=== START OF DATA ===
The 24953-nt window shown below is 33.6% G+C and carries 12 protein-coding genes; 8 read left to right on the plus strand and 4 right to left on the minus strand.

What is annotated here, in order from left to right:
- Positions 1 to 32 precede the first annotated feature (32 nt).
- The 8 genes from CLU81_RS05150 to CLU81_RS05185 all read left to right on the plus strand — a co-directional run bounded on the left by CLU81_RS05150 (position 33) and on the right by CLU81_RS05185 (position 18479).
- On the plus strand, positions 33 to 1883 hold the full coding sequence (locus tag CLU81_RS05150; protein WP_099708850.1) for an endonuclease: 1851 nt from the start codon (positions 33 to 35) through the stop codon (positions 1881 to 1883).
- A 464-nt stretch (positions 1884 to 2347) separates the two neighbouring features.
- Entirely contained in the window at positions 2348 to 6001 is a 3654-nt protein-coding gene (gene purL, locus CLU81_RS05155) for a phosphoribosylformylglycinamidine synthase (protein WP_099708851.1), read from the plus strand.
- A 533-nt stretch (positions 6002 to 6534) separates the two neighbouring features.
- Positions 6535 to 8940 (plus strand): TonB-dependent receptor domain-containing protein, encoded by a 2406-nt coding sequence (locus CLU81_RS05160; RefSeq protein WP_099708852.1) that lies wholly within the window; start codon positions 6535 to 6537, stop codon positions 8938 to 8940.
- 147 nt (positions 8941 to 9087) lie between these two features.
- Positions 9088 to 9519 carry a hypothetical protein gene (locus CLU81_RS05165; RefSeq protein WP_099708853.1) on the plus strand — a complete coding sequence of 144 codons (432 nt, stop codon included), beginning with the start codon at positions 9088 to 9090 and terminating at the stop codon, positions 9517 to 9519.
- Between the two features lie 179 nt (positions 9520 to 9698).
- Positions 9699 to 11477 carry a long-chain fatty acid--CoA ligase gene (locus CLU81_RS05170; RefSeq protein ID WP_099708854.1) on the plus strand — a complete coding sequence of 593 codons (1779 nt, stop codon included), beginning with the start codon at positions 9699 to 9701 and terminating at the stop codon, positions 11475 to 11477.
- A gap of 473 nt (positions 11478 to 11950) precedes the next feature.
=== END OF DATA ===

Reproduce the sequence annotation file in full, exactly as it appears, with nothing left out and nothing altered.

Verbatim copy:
The 24953-nt window shown below is 33.6% G+C and carries 12 protein-coding genes; 8 read left to right on the plus strand and 4 right to left on the minus strand.

What is annotated here, in order from left to right:
- Positions 1 to 32 precede the first annotated feature (32 nt).
- The 8 genes from CLU81_RS05150 to CLU81_RS05185 all read left to right on the plus strand — a co-directional run bounded on the left by CLU81_RS05150 (position 33) and on the right by CLU81_RS05185 (position 18479).
- On the plus strand, positions 33 to 1883 hold the full coding sequence (locus tag CLU81_RS05150; protein WP_099708850.1) for an endonuclease: 1851 nt from the start codon (positions 33 to 35) through the stop codon (positions 1881 to 1883).
- A 464-nt stretch (positions 1884 to 2347) separates the two neighbouring features.
- Entirely contained in the window at positions 2348 to 6001 is a 3654-nt protein-coding gene (gene purL, locus CLU81_RS05155) for a phosphoribosylformylglycinamidine synthase (protein WP_099708851.1), read from the plus strand.
- A 533-nt stretch (positions 6002 to 6534) separates the two neighbouring features.
- Positions 6535 to 8940 (plus strand): TonB-dependent receptor domain-containing protein, encoded by a 2406-nt coding sequence (locus CLU81_RS05160; RefSeq protein WP_099708852.1) that lies wholly within the window; start codon positions 6535 to 6537, stop codon positions 8938 to 8940.
- 147 nt (positions 8941 to 9087) lie between these two features.
- Positions 9088 to 9519 carry a hypothetical protein gene (locus CLU81_RS05165; RefSeq protein WP_099708853.1) on the plus strand — a complete coding sequence of 144 codons (432 nt, stop codon included), beginning with the start codon at positions 9088 to 9090 and terminating at the stop codon, positions 9517 to 9519.
- Between the two features lie 179 nt (positions 9520 to 9698).
- Positions 9699 to 11477 carry a long-chain fatty acid--CoA ligase gene (locus CLU81_RS05170; RefSeq protein ID WP_099708854.1) on the plus strand — a complete coding sequence of 593 codons (1779 nt, stop codon included), beginning with the start codon at positions 9699 to 9701 and terminating at the stop codon, positions 11475 to 11477.
- A gap of 473 nt (positions 11478 to 11950) precedes the next feature.